With incoming President-Elect Joe Biden taking over on Wednesday, there is talk that he will issue executive orders to quickly undo some of the orders his predecessor signed. Some phone enthusiasts are hoping that these quick reversals will include some of the rule changes placed upon Chinese phone and networking equipment manufacturer Huawei. But Wedbush Securities analyst Dan Ives doesn't believe that Biden will move that fast to reverse the orders made by the Trump administration that has seriously harmed Huawei's phone and network communications businesses.
Biden's arrival not expected to lead to quick reversal of Huawei's "punishments"
According to Seeking Alpha, in a note to clients Ives wrote that "We believe much of the risk to semis (semiconductors) is behind chip suppliers as companies like TSMC and WDC have pulled Huawei out of their forward estimates. We don't necessarily expect a Biden administration to quickly back away from current policy (e.g. restrictions on Huawei/SMIC/etc.). but we also deem it less likely that we will wake up one morning to suddenly find an additional set of policy restrictions aimed at another leading Chinese tech company. We do see some possibility that restrictions are eventually loosened with regards to SMIC, Huawei, etc., a result that could create winners (semicap equipment, substrate, wafers, certain component suppliers) while pressuring players who have benefited from share shift away from China's Champions."
While the Biden administration doesn't want to make it appear that it has been too lenient if it decides to reverse some of the policies currently in place against Huawei, issues like theft of intellectual property could be part of a negotiation between the U.S. and China/Huawei that would allow the latter to get back on its feet again. It also will be a lot easier for the new administration to work out a deal over IP theft instead of security violations. No one has ever been able to find a smoking gun proving that Huawei is collecting intelligence for the Communist Chinese government. On the other hand, the company did lose a civil suit against T-Mobile over Huawei's illegal theft of parts and software belonging to phone testing robot Tappy. Huawei was ordered to pay the carrier $4.8 million.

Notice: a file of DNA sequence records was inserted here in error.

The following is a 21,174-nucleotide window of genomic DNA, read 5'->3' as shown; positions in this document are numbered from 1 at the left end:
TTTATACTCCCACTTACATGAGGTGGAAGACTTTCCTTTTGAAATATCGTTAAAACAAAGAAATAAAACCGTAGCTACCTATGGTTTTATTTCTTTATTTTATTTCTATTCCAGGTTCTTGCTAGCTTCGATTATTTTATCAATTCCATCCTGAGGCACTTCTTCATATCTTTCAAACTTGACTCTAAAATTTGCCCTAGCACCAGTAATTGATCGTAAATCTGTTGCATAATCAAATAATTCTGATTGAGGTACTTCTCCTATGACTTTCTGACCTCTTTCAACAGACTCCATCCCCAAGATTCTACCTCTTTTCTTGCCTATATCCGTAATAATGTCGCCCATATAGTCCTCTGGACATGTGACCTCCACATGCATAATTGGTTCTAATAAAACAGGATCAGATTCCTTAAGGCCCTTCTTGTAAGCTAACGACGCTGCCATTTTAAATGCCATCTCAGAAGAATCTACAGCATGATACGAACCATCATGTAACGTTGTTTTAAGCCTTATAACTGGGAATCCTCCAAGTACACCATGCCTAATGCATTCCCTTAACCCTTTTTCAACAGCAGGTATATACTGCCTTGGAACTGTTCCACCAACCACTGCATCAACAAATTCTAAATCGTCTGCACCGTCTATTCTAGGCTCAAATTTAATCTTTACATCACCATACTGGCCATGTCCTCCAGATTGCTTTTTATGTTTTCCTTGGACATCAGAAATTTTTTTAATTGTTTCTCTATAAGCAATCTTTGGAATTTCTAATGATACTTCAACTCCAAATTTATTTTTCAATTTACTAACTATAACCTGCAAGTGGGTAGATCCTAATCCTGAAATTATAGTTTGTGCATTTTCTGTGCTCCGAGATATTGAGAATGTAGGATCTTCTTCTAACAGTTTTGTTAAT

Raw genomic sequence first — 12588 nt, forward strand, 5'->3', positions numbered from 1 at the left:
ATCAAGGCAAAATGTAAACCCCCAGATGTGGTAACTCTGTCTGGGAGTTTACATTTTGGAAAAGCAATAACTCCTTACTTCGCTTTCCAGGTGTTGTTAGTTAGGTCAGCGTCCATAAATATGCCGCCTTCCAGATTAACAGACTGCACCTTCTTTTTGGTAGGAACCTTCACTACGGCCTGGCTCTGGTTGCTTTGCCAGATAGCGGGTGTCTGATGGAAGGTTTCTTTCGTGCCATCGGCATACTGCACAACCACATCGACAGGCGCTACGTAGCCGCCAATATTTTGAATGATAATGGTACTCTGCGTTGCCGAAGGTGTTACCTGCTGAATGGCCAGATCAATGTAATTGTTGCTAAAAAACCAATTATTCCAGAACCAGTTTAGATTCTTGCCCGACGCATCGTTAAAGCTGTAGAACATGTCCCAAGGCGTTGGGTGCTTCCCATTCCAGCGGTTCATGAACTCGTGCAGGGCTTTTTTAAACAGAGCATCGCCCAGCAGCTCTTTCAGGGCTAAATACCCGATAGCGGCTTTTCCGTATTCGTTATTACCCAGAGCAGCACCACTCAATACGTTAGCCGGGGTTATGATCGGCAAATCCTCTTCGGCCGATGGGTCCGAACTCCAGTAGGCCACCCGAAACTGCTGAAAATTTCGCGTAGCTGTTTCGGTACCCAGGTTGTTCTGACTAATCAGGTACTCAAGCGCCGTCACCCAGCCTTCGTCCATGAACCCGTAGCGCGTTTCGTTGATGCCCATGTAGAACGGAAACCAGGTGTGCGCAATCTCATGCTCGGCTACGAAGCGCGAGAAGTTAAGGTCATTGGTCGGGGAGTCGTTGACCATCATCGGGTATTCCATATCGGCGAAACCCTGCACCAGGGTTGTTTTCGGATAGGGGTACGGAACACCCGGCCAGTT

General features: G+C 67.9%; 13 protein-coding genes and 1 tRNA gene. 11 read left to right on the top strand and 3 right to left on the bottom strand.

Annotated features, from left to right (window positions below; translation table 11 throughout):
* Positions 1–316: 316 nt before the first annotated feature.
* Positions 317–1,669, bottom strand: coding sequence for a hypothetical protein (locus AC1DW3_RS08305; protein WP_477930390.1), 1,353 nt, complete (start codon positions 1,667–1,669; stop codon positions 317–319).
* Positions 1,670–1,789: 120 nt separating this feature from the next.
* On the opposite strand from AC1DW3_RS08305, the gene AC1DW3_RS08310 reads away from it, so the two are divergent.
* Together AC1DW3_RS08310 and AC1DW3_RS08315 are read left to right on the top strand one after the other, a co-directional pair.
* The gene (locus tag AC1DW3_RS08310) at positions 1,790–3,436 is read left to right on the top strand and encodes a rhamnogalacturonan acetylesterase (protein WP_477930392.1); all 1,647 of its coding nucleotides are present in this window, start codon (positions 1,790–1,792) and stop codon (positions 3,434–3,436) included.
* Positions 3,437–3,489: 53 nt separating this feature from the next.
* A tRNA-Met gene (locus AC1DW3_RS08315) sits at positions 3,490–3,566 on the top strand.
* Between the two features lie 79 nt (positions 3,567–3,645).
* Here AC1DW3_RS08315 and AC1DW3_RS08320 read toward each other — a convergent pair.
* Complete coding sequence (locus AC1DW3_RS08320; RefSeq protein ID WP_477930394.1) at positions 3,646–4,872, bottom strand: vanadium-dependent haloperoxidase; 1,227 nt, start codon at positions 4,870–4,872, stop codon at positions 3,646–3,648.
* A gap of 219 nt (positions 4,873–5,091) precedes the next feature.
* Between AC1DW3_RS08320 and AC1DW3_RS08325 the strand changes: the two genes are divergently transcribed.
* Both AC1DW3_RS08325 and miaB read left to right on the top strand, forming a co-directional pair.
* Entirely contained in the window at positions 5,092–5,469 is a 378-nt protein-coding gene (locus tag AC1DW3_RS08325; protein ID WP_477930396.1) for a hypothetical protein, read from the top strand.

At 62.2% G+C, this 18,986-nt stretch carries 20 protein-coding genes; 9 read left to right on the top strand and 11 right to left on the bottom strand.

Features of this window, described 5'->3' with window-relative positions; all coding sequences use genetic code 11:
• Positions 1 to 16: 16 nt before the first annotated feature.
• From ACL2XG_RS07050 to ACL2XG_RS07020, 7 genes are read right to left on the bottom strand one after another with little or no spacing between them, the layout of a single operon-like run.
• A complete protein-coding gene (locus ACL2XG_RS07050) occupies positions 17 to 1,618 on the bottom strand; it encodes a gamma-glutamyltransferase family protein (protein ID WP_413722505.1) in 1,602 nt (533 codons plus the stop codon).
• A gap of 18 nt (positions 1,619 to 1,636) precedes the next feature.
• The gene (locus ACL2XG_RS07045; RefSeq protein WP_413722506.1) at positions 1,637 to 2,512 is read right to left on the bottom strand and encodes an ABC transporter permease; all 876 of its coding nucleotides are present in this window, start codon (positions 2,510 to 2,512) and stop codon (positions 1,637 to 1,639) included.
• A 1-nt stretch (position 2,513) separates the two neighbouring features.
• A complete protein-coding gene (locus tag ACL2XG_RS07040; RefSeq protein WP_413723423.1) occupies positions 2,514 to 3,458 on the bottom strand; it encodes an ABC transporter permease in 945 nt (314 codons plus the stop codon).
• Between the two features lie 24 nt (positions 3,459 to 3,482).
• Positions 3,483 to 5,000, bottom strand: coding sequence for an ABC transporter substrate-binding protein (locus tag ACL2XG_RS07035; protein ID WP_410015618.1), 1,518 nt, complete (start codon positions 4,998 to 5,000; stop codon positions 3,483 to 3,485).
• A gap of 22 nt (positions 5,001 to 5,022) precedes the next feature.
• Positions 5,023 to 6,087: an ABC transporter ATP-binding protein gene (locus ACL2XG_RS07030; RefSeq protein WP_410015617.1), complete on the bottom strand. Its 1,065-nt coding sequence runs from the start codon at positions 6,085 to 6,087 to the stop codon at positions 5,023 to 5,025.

Last February, the U.S. filed criminal charges against Huawei over the Tappy affair. The Justice Department accused Huawei and its affiliates of a "pattern of racketeering activity" as it allegedly stole trade secrets and said the companies had worked to steal trade secrets from six American firms. The information stolen reportedly included source code, and manuals for wireless technology. According to those in the know, the six companies include the aforementioned T-Mobile, Cisco Systems, Motorola Solutions, Fujitsue, CNEX Labs and Quintel Technology. In a news release, the Justice Department said, "The new charges in this case relate to the alleged decades-long efforts by Huawei, and several of its subsidiaries, both in the U.S. and in the People’s Republic of China, to misappropriate intellectual property, including from six U.S. technology companies, in an effort to grow and operate Huawei’s business."
Earlier this year, Huawei met a long time goal and became the top smartphone manufacturer in the world topping Samsung. But the company felt compelled to sell its Honor sub-brand for $15 billion in cash since the Honor line is not subject to the same ban from U.S. suppliers and global foundries that Huawei is. Because Honor's phone shipments will no longer count toward Huawei's numbers, the manufacturer is expected to decline from its second place showing last year to finish as the seventh largest global smartphone manufacturer this year. Honor, by the way, should finish in the eighth spot. Huawei should remain as the top supplier of networking equipment gear in the world despite pressure put on allies by the U.S. not to use the brand to build out their 5G networks.